Meet the nawabs who ditched meat for macchli

Nawab Jaffar Imam of the Durbar of Kamadhia in Surat and wife Anees Begum serve a meal at their magnificent Apollo Bunder residence, says the author, that establishes the Gujarati saying, “Surat nu jaman ane Kashi nu maran” (to dine in Surat and die in Varanasi, is the way to heaven)

Being a port town with the river Tapti flowing through it, the traditional Nawabi Surti cuisine incorporated several seafood recipes in its main course. Sea fish was preferred to river fish. Tiny delicate prawns were cooked to perfection in the pulao. Traditional Mughal recipes using mutton were adapted to seafood.

Here again several Kathiawari influences can be found in some of the recipes, like machli ki bhajia, which is very much like the regular Gujarati bhajia, vegetables mixed with a spiced batter and deep fried, but has finely cut pieces of Bombay duck (a variety of fish) instead of vegetables. Similarly, mudfish, or nevte, that was washed ashore and picked up while still squirming, is marinated with red chilli powder, a very important ingredient in Kathiawar cuisine, along with garlic and ginger, and then deep fried.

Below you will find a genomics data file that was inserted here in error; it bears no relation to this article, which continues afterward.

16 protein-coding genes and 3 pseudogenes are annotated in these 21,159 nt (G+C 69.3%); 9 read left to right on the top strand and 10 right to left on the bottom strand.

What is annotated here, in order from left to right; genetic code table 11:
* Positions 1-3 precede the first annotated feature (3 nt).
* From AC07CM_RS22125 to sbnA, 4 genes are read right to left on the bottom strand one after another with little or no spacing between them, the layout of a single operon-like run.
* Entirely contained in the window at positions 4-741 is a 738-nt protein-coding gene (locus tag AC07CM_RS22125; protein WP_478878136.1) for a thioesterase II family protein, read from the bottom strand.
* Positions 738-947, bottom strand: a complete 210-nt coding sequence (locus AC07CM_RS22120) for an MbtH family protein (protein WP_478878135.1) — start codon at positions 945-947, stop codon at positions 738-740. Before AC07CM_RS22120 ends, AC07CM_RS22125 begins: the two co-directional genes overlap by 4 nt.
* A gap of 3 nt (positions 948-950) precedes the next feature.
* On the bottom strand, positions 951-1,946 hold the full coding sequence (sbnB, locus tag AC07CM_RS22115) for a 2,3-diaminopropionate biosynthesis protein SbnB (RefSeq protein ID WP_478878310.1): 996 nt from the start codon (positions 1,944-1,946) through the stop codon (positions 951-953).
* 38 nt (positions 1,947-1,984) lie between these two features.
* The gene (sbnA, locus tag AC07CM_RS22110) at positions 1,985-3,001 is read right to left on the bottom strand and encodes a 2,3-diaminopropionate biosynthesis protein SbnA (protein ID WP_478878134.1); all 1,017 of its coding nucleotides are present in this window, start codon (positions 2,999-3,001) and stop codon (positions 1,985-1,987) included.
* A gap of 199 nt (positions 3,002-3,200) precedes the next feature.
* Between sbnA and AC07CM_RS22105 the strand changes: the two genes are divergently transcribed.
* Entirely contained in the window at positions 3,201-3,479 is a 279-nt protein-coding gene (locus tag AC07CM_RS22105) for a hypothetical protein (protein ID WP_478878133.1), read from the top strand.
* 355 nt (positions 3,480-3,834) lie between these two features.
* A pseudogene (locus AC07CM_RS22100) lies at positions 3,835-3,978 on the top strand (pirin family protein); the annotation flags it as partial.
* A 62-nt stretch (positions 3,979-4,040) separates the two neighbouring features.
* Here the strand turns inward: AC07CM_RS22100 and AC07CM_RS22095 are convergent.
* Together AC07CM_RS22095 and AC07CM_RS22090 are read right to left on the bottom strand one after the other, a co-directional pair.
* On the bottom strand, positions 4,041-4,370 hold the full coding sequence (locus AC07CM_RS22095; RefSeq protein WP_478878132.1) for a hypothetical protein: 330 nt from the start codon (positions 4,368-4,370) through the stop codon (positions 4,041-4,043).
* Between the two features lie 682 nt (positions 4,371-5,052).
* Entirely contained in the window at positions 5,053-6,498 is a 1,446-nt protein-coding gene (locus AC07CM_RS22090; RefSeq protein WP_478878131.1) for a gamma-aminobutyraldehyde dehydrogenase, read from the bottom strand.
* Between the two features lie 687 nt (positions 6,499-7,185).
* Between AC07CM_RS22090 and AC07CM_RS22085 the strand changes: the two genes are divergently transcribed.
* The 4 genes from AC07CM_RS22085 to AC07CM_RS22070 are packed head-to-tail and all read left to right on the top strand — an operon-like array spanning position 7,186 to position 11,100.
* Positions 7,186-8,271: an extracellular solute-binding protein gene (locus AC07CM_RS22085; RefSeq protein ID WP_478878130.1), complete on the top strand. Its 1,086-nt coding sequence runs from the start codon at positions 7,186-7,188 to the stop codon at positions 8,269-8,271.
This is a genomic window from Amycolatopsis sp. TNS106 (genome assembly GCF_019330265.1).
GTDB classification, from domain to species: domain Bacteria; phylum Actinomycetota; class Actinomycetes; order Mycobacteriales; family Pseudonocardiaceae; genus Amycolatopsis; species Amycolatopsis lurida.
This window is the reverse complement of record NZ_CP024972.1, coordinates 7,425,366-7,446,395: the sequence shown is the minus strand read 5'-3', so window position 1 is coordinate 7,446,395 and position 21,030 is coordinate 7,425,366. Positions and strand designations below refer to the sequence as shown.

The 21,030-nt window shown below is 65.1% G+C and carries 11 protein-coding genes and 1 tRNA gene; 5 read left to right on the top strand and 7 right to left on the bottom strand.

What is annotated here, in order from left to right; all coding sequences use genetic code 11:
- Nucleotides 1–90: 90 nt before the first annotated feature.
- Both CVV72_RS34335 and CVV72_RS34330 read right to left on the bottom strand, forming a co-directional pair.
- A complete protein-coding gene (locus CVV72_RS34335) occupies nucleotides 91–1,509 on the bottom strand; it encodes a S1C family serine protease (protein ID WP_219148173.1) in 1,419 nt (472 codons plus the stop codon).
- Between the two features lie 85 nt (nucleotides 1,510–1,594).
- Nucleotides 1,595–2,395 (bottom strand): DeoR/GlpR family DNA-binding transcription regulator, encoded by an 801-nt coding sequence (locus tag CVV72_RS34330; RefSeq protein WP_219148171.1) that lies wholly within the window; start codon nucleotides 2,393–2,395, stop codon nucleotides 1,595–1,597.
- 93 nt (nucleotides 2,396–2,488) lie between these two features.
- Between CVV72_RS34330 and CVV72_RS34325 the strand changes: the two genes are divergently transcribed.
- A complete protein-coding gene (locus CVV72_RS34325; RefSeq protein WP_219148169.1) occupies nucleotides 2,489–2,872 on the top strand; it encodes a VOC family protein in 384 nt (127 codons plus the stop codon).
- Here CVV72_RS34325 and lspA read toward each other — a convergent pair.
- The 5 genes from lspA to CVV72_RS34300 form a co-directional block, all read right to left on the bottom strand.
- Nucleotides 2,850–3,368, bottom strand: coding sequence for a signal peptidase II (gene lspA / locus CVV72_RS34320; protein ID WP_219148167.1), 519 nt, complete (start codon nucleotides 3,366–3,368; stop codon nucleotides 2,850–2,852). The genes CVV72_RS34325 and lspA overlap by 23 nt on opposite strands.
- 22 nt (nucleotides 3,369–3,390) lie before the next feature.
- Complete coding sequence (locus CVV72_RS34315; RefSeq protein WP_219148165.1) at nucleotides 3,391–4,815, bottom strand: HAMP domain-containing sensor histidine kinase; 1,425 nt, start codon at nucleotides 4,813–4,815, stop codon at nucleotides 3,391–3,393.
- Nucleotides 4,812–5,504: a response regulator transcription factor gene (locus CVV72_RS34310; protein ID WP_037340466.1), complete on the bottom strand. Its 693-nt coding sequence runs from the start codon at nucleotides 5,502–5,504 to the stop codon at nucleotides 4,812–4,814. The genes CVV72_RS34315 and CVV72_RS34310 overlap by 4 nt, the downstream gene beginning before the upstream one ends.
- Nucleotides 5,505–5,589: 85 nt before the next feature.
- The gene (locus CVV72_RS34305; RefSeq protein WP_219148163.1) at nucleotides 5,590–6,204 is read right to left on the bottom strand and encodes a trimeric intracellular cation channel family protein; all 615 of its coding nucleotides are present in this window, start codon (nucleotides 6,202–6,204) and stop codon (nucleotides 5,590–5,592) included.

Tali machli, usually surmai or pomfret, is marinated, then coated with red chillies and deep fried. While the machli ki bhajia and tali machli are usually eaten as snacks, nevte is served as a side dish with the main course.

Traditionally, meals were often eaten by hand and the spices and seafood left a strong fragrance on the fingers. In an effort to counter that, a battery of royal retainer walk to each guest at the table with the chilamchi aftaaba (washing bowl and jug) and a monogrammed towel.

One would hold the bowl while another would pour rose-fragrant water from the jug for the guests to wash their hands, careful not to splash, the third brought the towel to dry their hands. After the meal, several attars, natural perfume oils derived from botanical sources, were offered on a silver tray to the guests to choose a fragrance and smear a tiny drop on the back of their hand, the most popular being rose which represents the fragrance of Prophet Muhammad’s family.

Excerpted with permission of the publishers from Dining with Nawabs by Meer Ali and Karam Puri; Roli Books India


Source: Mid-Day

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